Although I am now writing you, yet doubt whether it will be able to reach you, but, at all hazards, will risk its running the blockade, in order that I may, through you, call the attention of the Government at Richmond to the fact that notorious outrages are at this time being practiced in the way of plunder through this section from good citizens by an armed party of the citizens of Texas, professing to be Confederate soldiers, and under the command of one Colonel Carter, from Hempstead, near Houston; but all of those professing to be officers acknowledge themselves void of any commissions authorizing them to draft on the Government for supplies, but notwithstanding they are marching eastward slowly with a force of from fifteen [hundred] to 3,000 men, remaining in each neighborhood just long enough to ravage the corn-cribs and smoke-houses of the defenseless surrounding country, and even the defenseless widow meets with no mercy at their hands, as I am credibly informed. They on yesterday, with ax and sledge-hammer, broke into the smoke-house and corn-crib of judge Baxter, near the Neches (with whom you are acquainted), and took therefrom a quantity of corn and meat, as I am credibly informed, and that against the wishes and kind remonstrances of the judge and family. They offer pay at their own price by draft on some individual a city of Houston, and in all probability an irresponsible character. They on yesterday made their boasts that they found an old widow lady in possession of only 280 pounds bacon. They took half.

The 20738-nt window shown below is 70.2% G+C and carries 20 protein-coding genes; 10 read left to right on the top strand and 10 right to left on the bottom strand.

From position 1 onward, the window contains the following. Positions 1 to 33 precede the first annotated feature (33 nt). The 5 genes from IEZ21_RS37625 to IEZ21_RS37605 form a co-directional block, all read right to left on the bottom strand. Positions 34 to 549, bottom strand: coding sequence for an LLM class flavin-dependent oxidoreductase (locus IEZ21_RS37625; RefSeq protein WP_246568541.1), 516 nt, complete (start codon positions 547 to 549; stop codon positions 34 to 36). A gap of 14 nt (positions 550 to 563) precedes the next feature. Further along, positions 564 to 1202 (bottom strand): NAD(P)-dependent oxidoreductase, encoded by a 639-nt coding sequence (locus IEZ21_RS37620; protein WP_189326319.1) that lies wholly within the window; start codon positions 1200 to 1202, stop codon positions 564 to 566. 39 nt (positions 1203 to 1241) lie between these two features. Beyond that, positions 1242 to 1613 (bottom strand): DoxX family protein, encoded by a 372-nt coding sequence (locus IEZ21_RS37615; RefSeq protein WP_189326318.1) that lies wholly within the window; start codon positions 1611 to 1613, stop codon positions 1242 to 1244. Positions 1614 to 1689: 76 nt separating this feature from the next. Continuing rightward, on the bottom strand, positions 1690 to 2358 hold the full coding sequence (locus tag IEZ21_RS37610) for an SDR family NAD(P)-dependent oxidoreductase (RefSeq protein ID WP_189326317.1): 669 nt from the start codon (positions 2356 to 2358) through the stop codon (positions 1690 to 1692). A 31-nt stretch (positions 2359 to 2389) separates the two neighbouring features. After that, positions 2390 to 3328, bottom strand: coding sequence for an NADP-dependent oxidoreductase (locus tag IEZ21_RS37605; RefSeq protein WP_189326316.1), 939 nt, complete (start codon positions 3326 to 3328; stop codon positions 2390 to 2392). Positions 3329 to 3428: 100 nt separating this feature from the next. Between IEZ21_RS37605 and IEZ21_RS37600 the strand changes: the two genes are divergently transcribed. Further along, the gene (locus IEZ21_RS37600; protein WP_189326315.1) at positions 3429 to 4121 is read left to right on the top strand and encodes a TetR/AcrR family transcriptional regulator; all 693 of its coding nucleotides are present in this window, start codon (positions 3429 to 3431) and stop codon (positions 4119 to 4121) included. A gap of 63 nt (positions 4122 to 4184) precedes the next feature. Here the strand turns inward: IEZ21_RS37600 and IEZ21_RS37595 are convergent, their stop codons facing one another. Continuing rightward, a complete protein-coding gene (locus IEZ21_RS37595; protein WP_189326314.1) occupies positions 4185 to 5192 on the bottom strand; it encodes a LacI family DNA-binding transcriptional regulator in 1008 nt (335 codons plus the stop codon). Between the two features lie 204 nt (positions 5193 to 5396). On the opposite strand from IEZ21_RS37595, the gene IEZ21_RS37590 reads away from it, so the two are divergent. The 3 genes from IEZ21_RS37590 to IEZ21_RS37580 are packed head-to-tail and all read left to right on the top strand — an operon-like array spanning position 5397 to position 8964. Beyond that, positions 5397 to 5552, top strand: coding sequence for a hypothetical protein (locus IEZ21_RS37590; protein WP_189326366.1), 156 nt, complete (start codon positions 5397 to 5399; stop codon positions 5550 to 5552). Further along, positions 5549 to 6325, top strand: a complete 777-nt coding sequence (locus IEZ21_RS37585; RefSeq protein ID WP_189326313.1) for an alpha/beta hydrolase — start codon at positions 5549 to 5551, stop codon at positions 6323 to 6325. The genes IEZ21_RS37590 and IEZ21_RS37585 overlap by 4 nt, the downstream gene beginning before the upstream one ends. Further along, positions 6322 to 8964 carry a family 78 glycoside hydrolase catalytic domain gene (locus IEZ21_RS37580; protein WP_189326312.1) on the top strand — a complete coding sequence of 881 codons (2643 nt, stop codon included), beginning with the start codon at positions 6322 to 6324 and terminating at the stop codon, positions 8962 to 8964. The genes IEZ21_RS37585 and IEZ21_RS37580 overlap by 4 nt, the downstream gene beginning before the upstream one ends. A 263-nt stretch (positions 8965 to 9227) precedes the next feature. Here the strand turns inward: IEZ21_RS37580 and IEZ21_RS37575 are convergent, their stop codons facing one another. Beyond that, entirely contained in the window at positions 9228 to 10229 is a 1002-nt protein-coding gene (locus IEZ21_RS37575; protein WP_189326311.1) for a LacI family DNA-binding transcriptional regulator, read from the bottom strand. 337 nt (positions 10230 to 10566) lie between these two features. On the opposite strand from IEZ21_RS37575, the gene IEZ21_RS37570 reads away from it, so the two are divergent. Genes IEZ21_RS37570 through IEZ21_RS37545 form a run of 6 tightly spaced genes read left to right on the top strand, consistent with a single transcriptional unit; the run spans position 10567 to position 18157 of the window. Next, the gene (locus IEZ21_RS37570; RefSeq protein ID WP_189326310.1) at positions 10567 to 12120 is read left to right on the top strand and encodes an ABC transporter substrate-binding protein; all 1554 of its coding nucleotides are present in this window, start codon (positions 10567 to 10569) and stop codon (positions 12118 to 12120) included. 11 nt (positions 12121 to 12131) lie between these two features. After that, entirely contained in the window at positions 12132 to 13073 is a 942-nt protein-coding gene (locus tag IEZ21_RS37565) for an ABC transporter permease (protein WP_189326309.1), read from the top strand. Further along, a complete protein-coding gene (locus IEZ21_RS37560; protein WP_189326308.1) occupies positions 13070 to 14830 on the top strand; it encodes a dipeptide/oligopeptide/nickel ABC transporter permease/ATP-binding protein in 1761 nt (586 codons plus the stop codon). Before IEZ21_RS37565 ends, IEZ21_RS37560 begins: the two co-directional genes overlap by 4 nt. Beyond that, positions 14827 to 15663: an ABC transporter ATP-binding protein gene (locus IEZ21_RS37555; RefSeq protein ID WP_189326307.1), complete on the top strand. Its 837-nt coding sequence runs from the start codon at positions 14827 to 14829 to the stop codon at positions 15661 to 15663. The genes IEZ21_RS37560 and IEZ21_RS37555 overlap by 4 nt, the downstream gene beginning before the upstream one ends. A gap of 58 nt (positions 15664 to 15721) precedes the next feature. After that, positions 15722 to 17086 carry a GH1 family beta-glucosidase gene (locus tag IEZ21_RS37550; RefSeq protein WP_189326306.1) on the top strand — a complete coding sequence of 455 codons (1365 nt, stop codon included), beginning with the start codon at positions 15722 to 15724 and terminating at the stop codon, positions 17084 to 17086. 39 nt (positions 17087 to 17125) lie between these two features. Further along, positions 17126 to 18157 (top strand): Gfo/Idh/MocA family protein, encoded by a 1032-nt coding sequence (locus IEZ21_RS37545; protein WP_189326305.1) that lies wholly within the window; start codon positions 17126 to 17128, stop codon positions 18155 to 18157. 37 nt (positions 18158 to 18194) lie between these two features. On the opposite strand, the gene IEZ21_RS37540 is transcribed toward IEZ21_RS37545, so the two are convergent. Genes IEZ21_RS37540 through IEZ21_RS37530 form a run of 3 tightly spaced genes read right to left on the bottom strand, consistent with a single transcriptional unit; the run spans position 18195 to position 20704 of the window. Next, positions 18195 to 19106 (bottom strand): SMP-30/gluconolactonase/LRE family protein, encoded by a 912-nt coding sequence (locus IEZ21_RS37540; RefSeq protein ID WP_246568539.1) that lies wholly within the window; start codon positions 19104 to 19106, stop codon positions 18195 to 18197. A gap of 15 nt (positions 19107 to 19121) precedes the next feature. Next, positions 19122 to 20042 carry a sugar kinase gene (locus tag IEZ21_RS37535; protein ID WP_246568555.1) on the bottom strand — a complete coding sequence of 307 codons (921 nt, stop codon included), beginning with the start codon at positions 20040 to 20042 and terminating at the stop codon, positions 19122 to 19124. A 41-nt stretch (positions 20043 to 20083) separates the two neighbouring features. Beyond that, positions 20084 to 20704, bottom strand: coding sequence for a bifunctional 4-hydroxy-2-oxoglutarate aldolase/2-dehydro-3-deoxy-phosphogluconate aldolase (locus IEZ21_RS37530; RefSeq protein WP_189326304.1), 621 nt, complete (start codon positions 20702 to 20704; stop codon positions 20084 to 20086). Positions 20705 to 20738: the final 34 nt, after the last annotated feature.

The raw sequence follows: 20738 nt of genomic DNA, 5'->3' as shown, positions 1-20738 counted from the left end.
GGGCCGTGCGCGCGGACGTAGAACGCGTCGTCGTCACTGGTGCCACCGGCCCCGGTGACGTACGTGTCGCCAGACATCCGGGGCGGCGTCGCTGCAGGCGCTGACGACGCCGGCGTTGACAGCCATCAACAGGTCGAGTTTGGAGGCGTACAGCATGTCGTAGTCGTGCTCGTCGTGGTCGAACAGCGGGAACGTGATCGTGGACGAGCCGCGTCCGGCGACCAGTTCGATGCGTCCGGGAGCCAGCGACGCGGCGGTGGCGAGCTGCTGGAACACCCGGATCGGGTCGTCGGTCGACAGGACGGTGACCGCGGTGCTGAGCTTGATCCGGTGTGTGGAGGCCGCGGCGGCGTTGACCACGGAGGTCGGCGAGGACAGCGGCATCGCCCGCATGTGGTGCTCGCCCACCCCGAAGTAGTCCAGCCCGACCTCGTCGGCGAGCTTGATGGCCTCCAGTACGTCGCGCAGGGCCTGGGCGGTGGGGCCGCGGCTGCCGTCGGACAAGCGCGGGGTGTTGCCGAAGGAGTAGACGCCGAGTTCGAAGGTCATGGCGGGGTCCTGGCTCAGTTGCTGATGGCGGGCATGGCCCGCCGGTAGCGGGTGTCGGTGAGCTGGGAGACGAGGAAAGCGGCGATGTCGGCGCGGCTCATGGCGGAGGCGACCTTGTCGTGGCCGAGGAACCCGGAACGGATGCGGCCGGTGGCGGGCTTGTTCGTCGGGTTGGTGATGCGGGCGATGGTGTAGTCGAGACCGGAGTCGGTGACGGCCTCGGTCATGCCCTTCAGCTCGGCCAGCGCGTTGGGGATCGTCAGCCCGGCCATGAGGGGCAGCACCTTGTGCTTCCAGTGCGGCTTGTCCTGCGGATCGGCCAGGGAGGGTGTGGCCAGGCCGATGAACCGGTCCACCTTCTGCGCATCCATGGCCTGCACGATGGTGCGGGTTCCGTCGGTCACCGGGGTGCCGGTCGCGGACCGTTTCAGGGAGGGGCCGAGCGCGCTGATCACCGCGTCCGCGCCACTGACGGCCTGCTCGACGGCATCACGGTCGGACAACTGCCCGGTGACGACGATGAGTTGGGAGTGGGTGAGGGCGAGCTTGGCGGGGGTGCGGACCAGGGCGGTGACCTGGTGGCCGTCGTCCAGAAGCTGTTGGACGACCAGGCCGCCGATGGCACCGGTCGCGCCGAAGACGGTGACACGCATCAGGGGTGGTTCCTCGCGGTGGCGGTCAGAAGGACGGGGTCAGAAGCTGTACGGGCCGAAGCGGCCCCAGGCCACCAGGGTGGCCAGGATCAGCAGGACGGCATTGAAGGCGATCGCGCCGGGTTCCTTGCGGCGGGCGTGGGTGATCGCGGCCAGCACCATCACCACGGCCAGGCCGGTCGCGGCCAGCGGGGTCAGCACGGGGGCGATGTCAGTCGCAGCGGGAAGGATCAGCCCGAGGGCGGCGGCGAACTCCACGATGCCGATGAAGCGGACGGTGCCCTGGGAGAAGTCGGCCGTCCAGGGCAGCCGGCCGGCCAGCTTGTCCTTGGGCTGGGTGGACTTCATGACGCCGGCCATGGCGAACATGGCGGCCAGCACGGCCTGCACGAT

The good citizens left at home for the protection of families of those gone to the war are in perfect dread for selves and families, and know not what may come next. Instead of our own citizens being a protection, they have become our hourly dread, and while I write I have seen them prowling about from house to house, evidently seeking whom they may devour next.
I trust your Government will take immediate notice of such conduct, and take measures for a speedy suppression of all such unlawful and unwarrantable conduct.
Your friend and obedient servant,
W. W. FRIZZELL.
Respectfully referred to the Secretary of War. Mr. Frizzell is a respectable citizen.
JOHN H. REAGAN,
GALVESTON, TEX., May 17, 1862.
Brigadier General P. O. HEBERT:
Received following from commander of frigate Santee:
U. S. FRIGATE SANTEE, off Galveston, Tex., May 17, 1862.
To the MILITARY COMMANDANT,
Commanding Confederate Forces, Galveston, Tex.:
SIR: In a few days the naval and land forces of the United States Government will appear off the town of Galveston to enforce its surrender. To prevent the effusion of blood and destruction of property which would result from the bombardment of your town I hereby demand the surrender of the place, with its fortifications and all batteries in its vicinity, with all arms and munitions of war. I trust you will comply with this humane demand.
I am, respectfully, &c.,
Captain, Commanding Naval Forces off Galveston, Tex.
Bearer of message stated answer any time within twenty-four hours.
JOS. J. COOK.